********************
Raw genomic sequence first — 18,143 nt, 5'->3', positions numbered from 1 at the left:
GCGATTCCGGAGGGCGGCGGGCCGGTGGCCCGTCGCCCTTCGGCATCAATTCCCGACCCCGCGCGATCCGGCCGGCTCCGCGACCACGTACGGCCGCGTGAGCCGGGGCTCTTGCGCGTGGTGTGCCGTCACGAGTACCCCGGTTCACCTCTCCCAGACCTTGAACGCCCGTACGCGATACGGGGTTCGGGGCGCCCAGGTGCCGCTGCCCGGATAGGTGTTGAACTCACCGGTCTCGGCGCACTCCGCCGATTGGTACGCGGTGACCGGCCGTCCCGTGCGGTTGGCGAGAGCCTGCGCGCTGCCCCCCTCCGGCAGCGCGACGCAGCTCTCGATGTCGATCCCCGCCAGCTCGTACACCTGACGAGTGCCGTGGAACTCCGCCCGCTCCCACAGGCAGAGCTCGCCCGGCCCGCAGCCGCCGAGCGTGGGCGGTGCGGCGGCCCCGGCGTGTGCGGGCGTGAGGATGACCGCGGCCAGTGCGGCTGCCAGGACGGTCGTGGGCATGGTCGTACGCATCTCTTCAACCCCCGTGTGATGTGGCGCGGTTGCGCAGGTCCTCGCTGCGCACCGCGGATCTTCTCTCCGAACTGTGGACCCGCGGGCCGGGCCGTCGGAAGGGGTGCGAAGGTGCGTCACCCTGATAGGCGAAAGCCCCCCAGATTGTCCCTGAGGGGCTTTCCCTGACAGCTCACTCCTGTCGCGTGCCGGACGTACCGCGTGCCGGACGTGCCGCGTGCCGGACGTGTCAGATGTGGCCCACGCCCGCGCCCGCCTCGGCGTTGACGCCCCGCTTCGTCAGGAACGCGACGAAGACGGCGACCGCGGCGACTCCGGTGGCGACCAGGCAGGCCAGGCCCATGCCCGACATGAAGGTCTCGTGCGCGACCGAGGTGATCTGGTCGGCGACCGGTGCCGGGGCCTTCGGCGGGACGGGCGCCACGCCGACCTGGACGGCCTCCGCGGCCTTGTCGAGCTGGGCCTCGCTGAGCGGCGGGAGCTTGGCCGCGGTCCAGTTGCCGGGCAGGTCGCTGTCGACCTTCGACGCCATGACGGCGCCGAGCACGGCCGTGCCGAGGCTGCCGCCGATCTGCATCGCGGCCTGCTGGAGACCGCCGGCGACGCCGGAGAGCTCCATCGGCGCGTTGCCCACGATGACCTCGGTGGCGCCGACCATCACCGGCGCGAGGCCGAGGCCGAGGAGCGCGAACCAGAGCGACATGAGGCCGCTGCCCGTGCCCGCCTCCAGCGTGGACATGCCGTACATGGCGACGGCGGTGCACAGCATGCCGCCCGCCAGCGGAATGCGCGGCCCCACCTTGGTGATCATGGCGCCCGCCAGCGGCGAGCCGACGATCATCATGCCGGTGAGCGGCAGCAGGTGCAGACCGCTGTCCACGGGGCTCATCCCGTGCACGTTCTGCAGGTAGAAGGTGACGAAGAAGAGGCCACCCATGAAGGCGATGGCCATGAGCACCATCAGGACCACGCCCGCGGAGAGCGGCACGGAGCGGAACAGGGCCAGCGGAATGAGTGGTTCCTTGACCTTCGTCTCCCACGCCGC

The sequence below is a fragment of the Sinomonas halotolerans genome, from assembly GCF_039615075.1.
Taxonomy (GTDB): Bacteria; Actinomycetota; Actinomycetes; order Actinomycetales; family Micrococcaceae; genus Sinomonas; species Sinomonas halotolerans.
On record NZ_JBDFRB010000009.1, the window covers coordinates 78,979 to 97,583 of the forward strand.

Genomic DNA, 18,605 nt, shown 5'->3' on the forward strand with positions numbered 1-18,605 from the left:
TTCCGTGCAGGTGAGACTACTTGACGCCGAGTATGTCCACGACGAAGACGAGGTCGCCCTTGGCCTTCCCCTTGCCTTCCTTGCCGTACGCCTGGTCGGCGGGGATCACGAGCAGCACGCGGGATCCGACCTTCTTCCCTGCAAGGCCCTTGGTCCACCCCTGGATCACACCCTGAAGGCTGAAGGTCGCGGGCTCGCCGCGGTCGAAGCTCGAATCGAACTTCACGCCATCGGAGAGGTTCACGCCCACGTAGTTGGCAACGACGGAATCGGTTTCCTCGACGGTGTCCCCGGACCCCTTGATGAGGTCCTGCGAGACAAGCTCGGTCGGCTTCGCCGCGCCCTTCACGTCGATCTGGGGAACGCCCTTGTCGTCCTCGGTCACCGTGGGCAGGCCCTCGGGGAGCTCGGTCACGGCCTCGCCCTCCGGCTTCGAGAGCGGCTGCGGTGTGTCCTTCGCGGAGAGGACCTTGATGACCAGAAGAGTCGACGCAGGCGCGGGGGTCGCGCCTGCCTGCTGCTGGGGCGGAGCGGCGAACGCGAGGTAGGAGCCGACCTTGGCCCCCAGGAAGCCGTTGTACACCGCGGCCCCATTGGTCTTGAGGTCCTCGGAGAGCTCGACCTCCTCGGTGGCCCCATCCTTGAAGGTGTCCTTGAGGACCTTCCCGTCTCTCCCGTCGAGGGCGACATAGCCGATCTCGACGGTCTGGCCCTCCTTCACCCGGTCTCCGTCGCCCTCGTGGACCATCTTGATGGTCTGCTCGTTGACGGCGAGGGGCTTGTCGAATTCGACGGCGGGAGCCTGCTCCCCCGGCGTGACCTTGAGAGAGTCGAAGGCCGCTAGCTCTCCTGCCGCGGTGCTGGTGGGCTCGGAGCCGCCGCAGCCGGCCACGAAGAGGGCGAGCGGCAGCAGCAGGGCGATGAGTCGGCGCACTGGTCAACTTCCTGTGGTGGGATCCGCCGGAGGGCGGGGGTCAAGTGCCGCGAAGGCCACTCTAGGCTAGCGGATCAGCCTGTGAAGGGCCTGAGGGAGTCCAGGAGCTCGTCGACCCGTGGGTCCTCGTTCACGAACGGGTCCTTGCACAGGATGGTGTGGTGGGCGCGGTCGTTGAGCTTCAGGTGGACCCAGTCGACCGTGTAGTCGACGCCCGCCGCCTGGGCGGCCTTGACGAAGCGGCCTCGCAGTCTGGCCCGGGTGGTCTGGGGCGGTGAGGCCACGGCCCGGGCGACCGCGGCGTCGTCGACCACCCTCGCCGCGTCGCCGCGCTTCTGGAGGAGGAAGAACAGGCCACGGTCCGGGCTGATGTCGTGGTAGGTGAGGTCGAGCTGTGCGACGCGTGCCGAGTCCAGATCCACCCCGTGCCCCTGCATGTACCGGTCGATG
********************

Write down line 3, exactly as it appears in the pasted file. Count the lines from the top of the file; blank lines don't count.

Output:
The sequence below is a fragment of the Sinomonas halotolerans genome, from assembly GCF_039615075.1.